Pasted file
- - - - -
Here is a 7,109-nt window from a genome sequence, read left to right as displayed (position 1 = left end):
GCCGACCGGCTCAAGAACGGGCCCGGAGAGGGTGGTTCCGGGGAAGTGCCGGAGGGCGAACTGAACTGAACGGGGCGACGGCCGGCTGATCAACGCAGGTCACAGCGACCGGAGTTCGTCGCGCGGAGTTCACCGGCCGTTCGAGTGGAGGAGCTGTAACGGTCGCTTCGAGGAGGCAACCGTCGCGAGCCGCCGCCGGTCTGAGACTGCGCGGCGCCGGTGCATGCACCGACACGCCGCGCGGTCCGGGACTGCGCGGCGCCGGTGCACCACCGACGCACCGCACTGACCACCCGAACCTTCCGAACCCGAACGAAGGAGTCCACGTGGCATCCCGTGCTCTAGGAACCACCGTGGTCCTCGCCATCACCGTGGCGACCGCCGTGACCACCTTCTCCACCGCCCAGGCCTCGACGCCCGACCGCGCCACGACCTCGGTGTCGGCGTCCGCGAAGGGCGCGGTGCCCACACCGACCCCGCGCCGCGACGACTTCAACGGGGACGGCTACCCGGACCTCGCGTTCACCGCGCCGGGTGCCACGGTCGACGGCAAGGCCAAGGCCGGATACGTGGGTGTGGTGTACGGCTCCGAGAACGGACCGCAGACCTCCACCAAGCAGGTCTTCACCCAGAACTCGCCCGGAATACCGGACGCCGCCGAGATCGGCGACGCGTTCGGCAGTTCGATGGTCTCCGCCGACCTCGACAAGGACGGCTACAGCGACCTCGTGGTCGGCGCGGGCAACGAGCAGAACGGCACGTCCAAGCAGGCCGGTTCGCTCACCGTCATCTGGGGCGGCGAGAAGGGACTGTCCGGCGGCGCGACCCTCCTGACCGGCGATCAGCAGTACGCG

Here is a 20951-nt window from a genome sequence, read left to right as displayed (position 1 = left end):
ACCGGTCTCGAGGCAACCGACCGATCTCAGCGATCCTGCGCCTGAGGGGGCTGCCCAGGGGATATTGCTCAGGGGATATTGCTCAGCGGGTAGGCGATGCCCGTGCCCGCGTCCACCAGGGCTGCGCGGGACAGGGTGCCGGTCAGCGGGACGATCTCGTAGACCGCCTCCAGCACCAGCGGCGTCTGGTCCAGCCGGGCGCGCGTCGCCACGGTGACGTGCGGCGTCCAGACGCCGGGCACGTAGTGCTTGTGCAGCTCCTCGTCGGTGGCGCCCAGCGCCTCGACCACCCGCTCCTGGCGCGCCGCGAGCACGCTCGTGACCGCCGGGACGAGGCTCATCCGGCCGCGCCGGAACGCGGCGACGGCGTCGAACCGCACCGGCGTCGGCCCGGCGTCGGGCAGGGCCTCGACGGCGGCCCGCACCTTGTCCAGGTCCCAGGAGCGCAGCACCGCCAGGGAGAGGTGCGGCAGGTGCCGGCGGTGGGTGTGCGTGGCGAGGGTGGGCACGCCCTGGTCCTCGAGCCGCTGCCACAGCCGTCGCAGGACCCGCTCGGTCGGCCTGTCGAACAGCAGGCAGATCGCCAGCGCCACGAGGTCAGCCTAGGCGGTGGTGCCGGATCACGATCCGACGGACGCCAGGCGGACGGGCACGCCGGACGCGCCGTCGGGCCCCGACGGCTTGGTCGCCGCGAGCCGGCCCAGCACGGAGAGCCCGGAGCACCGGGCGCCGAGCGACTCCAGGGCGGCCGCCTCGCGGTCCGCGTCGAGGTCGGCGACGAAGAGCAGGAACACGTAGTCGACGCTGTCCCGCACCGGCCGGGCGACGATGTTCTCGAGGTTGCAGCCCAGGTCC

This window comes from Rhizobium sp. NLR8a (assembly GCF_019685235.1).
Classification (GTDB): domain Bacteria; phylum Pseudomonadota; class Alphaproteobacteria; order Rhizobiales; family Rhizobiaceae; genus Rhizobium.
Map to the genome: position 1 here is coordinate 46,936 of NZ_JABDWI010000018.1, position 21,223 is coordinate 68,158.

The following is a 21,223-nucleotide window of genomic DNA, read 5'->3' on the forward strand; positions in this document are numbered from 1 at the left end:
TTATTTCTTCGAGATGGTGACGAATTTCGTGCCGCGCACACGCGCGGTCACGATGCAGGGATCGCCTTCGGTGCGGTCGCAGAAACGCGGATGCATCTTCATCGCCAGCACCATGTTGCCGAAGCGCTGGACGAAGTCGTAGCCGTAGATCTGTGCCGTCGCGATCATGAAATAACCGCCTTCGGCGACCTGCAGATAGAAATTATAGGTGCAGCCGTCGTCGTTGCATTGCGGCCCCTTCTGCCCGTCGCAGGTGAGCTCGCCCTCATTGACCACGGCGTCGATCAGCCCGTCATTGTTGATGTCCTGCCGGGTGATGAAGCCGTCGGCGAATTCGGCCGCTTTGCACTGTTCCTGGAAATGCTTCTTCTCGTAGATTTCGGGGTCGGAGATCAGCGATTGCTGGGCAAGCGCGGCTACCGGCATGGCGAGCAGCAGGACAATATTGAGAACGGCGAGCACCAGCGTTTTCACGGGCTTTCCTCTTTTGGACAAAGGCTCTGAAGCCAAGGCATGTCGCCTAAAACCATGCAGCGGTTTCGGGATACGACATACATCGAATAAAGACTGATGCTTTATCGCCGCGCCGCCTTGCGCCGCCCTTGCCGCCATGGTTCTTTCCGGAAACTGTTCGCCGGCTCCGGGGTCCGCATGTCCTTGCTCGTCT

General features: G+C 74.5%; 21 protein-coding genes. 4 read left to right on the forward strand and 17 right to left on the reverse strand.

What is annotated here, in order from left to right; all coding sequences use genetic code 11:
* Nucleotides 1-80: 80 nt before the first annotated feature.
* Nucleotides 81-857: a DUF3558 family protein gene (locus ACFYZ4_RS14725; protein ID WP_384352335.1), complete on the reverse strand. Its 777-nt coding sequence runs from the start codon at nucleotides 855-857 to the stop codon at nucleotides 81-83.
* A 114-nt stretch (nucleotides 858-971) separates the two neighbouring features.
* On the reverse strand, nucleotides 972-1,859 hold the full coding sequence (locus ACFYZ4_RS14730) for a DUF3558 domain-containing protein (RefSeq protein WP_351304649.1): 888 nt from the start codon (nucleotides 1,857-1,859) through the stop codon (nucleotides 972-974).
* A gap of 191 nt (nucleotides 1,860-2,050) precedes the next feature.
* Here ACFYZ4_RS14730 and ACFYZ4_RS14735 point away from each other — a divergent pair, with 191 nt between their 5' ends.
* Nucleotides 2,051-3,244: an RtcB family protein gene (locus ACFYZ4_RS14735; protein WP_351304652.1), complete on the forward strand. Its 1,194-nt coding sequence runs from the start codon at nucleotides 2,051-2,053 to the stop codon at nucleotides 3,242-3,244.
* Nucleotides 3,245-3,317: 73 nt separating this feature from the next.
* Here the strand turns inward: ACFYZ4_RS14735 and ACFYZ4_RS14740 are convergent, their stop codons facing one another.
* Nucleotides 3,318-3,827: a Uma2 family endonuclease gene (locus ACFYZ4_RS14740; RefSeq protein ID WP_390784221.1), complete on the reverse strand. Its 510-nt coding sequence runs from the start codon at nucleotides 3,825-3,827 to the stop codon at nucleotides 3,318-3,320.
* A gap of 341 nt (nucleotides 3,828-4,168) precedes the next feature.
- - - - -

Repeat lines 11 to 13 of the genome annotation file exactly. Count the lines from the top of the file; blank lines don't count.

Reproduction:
What is annotated here, in order from left to right; all coding sequences use genetic code 11:
* Nucleotides 1-80: 80 nt before the first annotated feature.
* Nucleotides 81-857: a DUF3558 family protein gene (locus ACFYZ4_RS14725; protein ID WP_384352335.1), complete on the reverse strand. Its 777-nt coding sequence runs from the start codon at nucleotides 855-857 to the stop codon at nucleotides 81-83.